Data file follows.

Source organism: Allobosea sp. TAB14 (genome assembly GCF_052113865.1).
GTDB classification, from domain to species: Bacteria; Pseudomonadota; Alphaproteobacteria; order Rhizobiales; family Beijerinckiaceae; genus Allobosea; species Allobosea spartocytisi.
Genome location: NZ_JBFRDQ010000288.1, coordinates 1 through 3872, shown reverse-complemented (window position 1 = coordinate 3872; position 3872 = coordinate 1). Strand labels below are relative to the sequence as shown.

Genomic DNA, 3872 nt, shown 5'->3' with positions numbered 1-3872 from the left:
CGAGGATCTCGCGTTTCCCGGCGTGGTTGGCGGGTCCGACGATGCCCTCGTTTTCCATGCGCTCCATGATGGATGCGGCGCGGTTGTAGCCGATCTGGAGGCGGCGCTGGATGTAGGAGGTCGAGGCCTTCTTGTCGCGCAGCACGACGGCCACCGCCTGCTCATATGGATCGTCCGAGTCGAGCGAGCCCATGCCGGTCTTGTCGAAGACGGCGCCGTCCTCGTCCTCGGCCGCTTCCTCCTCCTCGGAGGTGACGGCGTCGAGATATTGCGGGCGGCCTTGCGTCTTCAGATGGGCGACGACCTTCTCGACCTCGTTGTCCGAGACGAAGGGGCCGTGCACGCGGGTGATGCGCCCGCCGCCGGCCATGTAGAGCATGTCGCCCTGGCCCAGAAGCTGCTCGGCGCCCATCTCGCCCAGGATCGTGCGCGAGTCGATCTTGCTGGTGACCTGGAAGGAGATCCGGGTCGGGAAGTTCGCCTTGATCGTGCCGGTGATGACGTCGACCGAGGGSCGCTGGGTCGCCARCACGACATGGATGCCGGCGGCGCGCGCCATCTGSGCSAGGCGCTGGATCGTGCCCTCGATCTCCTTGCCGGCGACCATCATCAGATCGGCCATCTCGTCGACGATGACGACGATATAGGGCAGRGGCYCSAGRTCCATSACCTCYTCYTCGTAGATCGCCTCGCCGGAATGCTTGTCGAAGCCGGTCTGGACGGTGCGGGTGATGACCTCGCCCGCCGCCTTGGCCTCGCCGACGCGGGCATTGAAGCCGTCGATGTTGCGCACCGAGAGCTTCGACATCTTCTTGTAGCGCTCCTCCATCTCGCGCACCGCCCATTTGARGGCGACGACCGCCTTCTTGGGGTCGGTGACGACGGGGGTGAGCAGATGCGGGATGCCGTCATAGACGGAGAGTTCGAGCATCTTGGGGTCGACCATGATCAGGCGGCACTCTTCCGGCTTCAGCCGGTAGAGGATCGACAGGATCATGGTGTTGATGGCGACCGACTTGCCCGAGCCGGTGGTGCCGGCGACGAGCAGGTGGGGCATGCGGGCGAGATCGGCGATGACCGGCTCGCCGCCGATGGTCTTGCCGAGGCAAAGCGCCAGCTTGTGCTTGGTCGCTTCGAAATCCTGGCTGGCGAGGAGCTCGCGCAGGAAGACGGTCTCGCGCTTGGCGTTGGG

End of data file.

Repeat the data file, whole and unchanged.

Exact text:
Source organism: Allobosea sp. TAB14 (genome assembly GCF_052113865.1).
GTDB classification, from domain to species: Bacteria; Pseudomonadota; Alphaproteobacteria; order Rhizobiales; family Beijerinckiaceae; genus Allobosea; species Allobosea spartocytisi.
Genome location: NZ_JBFRDQ010000288.1, coordinates 1 through 3872, shown reverse-complemented (window position 1 = coordinate 3872; position 3872 = coordinate 1). Strand labels below are relative to the sequence as shown.

Genomic DNA, 3872 nt, shown 5'->3' with positions numbered 1-3872 from the left:
CGAGGATCTCGCGTTTCCCGGCGTGGTTGGCGGGTCCGACGATGCCCTCGTTTTCCATGCGCTCCATGATGGATGCGGCGCGGTTGTAGCCGATCTGGAGGCGGCGCTGGATGTAGGAGGTCGAGGCCTTCTTGTCGCGCAGCACGACGGCCACCGCCTGCTCATATGGATCGTCCGAGTCGAGCGAGCCCATGCCGGTCTTGTCGAAGACGGCGCCGTCCTCGTCCTCGGCCGCTTCCTCCTCCTCGGAGGTGACGGCGTCGAGATATTGCGGGCGGCCTTGCGTCTTCAGATGGGCGACGACCTTCTCGACCTCGTTGTCCGAGACGAAGGGGCCGTGCACGCGGGTGATGCGCCCGCCGCCGGCCATGTAGAGCATGTCGCCCTGGCCCAGAAGCTGCTCGGCGCCCATCTCGCCCAGGATCGTGCGCGAGTCGATCTTGCTGGTGACCTGGAAGGAGATCCGGGTCGGGAAGTTCGCCTTGATCGTGCCGGTGATGACGTCGACCGAGGGSCGCTGGGTCGCCARCACGACATGGATGCCGGCGGCGCGCGCCATCTGSGCSAGGCGCTGGATCGTGCCCTCGATCTCCTTGCCGGCGACCATCATCAGATCGGCCATCTCGTCGACGATGACGACGATATAGGGCAGRGGCYCSAGRTCCATSACCTCYTCYTCGTAGATCGCCTCGCCGGAATGCTTGTCGAAGCCGGTCTGGACGGTGCGGGTGATGACCTCGCCCGCCGCCTTGGCCTCGCCGACGCGGGCATTGAAGCCGTCGATGTTGCGCACCGAGAGCTTCGACATCTTCTTGTAGCGCTCCTCCATCTCGCGCACCGCCCATTTGARGGCGACGACCGCCTTCTTGGGGTCGGTGACGACGGGGGTGAGCAGATGCGGGATGCCGTCATAGACGGAGAGTTCGAGCATCTTGGGGTCGACCATGATCAGGCGGCACTCTTCCGGCTTCAGCCGGTAGAGGATCGACAGGATCATGGTGTTGATGGCGACCGACTTGCCCGAGCCGGTGGTGCCGGCGACGAGCAGGTGGGGCATGCGGGCGAGATCGGCGATGACCGGCTCGCCGCCGATGGTCTTGCCGAGGCAAAGCGCCAGCTTGTGCTTGGTCGCTTCGAAATCCTGGCTGGCGAGGAGCTCGCGCAGGAAGACGGTCTCGCGCTTGGCGTTGGG